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Reviews / Ron Sandford: world-class Shetland art

Lobster creel and mackerel in yellow fish box. Lobster Creel and Fish Box. Pen and ink with watercolour.

The latest exhibition at Vaila Fine Art, in Lerwick, a selection of drawings and prints by Yell resident Ron Sandford is a ‘must see’, writes Paul Bloomer.

Drawing is Ron’s occupation and he has been drawing everyday with absolute serious intent for at least 50 years. The son of a Greenock engineer who always had a pencil behind his ear, Ron studied at Glasgow School of Art before moving to London to teach at the Central School of Art and the Royal College of Art.

Ron Sanford.

Ron describes his role in these two eminent art educational institutions as the man who people would turn to when they had a problem with drawing.

A growing demand for Ron’s work by leading architects such as Norman Foster gave Ron a series of complex and prestigious commissions such as a six-year project documenting the building of the Broadgate Centre in London and the famous millennium bridge over the Thames.

This was in the days before computer aided design and using pencil and pen Ron produced impressive, monumental and highly detailed architectural drawings of whole city vistas that are mind blowing in their complexity.

This became Ron’s main source of income and led him to Hong Kong where he did drawings for various architectural projects.

All this time Ron never stopped drawing for himself and he draws literally everywhere he goes, initially in small sketchbooks or slips of paper, some of which are transferred to a larger sketchbook from which some are worked up on larger pieces of paper either immediately or over a period of years as the mood takes him.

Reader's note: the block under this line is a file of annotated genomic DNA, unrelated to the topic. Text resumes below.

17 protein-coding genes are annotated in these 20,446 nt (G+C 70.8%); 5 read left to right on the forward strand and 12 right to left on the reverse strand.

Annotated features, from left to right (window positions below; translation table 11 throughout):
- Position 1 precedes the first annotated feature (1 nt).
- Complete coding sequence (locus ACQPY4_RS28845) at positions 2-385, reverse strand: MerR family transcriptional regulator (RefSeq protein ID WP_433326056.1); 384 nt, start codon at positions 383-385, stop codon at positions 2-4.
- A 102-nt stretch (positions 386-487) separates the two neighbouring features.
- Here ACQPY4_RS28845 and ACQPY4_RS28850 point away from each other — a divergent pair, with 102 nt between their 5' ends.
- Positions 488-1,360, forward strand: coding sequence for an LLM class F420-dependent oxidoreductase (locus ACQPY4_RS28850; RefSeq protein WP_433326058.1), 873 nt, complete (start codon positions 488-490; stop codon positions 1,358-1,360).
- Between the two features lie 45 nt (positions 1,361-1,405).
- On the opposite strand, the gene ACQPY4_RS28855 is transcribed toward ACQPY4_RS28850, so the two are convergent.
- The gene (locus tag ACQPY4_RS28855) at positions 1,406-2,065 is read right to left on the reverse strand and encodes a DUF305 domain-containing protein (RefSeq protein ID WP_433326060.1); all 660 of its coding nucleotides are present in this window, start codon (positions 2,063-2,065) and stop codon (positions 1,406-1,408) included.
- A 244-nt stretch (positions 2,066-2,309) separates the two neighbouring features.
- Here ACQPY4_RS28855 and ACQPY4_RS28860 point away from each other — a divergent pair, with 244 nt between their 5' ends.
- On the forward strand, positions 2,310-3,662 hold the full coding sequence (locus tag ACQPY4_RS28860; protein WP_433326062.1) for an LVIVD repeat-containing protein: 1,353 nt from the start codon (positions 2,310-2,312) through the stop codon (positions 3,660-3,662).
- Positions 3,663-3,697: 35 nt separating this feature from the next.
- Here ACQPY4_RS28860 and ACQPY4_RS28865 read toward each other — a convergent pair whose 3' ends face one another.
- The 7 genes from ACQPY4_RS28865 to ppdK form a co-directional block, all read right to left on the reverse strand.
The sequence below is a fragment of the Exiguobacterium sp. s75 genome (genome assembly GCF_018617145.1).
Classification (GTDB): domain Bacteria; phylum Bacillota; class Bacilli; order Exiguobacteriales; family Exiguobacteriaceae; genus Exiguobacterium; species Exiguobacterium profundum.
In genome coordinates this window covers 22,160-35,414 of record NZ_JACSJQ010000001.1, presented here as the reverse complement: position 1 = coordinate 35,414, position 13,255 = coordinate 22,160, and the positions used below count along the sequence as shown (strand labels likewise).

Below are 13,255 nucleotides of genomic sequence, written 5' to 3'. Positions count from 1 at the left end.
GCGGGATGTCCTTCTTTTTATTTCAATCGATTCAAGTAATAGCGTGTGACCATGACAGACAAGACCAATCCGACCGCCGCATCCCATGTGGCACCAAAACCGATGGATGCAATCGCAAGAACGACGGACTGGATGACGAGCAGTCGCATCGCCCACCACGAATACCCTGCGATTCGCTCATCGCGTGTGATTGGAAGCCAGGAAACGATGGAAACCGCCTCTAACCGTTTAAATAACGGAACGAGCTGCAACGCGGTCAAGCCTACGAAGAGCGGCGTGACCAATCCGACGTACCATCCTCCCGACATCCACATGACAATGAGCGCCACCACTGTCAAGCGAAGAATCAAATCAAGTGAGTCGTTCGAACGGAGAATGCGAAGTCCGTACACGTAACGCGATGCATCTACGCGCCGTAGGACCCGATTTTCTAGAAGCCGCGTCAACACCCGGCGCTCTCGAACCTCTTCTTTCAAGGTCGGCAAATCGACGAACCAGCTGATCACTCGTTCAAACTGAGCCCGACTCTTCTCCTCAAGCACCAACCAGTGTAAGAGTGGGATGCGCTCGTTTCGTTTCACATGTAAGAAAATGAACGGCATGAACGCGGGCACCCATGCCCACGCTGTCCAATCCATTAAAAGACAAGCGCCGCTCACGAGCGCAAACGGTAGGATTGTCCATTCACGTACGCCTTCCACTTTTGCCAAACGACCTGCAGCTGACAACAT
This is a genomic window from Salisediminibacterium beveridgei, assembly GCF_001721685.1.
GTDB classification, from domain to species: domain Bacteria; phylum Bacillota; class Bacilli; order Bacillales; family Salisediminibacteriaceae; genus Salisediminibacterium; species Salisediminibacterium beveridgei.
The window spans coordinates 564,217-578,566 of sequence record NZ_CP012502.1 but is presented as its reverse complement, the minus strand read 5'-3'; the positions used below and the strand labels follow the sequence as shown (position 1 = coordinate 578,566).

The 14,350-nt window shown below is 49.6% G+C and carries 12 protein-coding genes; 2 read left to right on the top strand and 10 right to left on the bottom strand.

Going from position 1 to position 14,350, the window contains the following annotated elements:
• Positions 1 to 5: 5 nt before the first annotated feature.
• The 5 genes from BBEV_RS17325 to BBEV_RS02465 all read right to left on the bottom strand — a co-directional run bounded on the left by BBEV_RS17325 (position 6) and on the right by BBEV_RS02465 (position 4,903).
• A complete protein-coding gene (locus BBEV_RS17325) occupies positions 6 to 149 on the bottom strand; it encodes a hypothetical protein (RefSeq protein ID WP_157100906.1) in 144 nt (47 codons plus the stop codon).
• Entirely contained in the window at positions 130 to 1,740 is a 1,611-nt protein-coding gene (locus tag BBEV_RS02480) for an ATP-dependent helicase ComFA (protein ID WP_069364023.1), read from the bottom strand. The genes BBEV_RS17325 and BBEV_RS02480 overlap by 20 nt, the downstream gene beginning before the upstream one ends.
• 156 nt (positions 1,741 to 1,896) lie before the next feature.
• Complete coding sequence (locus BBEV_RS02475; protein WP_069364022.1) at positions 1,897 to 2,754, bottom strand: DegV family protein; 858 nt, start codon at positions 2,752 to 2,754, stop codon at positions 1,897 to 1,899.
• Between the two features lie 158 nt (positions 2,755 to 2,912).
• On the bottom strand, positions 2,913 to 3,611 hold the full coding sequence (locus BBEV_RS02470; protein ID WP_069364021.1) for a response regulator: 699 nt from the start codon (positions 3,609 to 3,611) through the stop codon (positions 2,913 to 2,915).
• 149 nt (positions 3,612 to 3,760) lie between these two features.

In 2002 Ron moved to a secluded house in Yell with his wife the illustrator Meilo So, and free from the shackles of commissions and teaching he has been able to completely immerse himself into drawing the landscape, people and culture of Shetland.

Ron draws anything and everything and his work is a fusion between architectural precision and the free spirit of mark making that he has absorbed from the great tradition of Asian art.

Everything is drawn from direct observation and as such his work is bursting with the resonance of his rich inner world as opposed to the lifeless surface shell of work that is copied from photographs.

Observation and likeness meet free invention and playfulness in drawings that are a joy to behold.

His studios and house are literally bursting with work, every inch of wall is crammed with drawings, every table top is about a foot thick with stacks of amazing drawings, you can hardly walk though the corridor there are so many drawings, there are plan chests full of drawings and piles of sketchbooks, each page a revelation.

This is the creative environment that Ron thrives in and the one that owner of Vaila Fine Art, Dorota Rychlik, was tasked with assembling this exhibition.

The drawings and prints on display in the gallery are mainly Shetland inspired pieces that have been framed and mounted to conservation standard and are for sale.

Drawing is at the centre of Ron’s world and he is a master artist at the top of his game.

When asked what key advice he has to offer it is quite simply and profoundly “learn to draw and art and design will follow”.

This is a must see exhibition: for those who wish to be inspired and learn to draw there is no better teacher in Shetland, as well as for those who want to buy world-class Shetland inspired art at affordable prices.

The show opened on Saturday (18 July) and will be ongoing until January’s Up Helly Aa. Vaila Fine Art is open Tuesdays, Thursdays and Saturdays between 11am and 5pm.